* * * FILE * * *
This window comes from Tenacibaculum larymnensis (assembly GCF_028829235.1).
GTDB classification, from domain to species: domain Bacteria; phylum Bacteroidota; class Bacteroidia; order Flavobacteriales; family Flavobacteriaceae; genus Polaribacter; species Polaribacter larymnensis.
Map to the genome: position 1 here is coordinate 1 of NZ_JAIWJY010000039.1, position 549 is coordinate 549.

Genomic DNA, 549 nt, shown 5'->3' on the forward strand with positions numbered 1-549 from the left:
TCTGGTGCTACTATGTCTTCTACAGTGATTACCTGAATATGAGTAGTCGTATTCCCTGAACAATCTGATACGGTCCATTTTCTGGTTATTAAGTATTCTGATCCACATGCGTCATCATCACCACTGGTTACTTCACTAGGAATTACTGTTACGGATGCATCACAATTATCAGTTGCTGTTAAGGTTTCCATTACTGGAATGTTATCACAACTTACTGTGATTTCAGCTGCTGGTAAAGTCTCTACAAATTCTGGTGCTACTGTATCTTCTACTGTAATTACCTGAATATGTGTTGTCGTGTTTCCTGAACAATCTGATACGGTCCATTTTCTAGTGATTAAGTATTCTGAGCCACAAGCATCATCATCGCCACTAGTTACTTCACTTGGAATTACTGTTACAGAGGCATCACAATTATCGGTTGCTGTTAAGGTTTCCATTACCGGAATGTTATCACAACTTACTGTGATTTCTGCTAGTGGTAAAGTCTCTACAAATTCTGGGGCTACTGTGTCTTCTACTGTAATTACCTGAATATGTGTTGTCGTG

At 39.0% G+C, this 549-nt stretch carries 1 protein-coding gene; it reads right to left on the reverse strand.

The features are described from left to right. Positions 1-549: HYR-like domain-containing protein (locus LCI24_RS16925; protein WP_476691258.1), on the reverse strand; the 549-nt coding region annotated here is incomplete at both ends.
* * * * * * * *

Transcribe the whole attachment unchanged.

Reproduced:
This window comes from Tenacibaculum larymnensis (assembly GCF_028829235.1).
GTDB classification, from domain to species: domain Bacteria; phylum Bacteroidota; class Bacteroidia; order Flavobacteriales; family Flavobacteriaceae; genus Polaribacter; species Polaribacter larymnensis.
Map to the genome: position 1 here is coordinate 1 of NZ_JAIWJY010000039.1, position 549 is coordinate 549.

Genomic DNA, 549 nt, shown 5'->3' on the forward strand with positions numbered 1-549 from the left:
TCTGGTGCTACTATGTCTTCTACAGTGATTACCTGAATATGAGTAGTCGTATTCCCTGAACAATCTGATACGGTCCATTTTCTGGTTATTAAGTATTCTGATCCACATGCGTCATCATCACCACTGGTTACTTCACTAGGAATTACTGTTACGGATGCATCACAATTATCAGTTGCTGTTAAGGTTTCCATTACTGGAATGTTATCACAACTTACTGTGATTTCAGCTGCTGGTAAAGTCTCTACAAATTCTGGTGCTACTGTATCTTCTACTGTAATTACCTGAATATGTGTTGTCGTGTTTCCTGAACAATCTGATACGGTCCATTTTCTAGTGATTAAGTATTCTGAGCCACAAGCATCATCATCGCCACTAGTTACTTCACTTGGAATTACTGTTACAGAGGCATCACAATTATCGGTTGCTGTTAAGGTTTCCATTACCGGAATGTTATCACAACTTACTGTGATTTCTGCTAGTGGTAAAGTCTCTACAAATTCTGGGGCTACTGTGTCTTCTACTGTAATTACCTGAATATGTGTTGTCGTG

At 39.0% G+C, this 549-nt stretch carries 1 protein-coding gene; it reads right to left on the reverse strand.

The features are described from left to right. Positions 1-549: HYR-like domain-containing protein (locus LCI24_RS16925; protein WP_476691258.1), on the reverse strand; the 549-nt coding region annotated here is incomplete at both ends.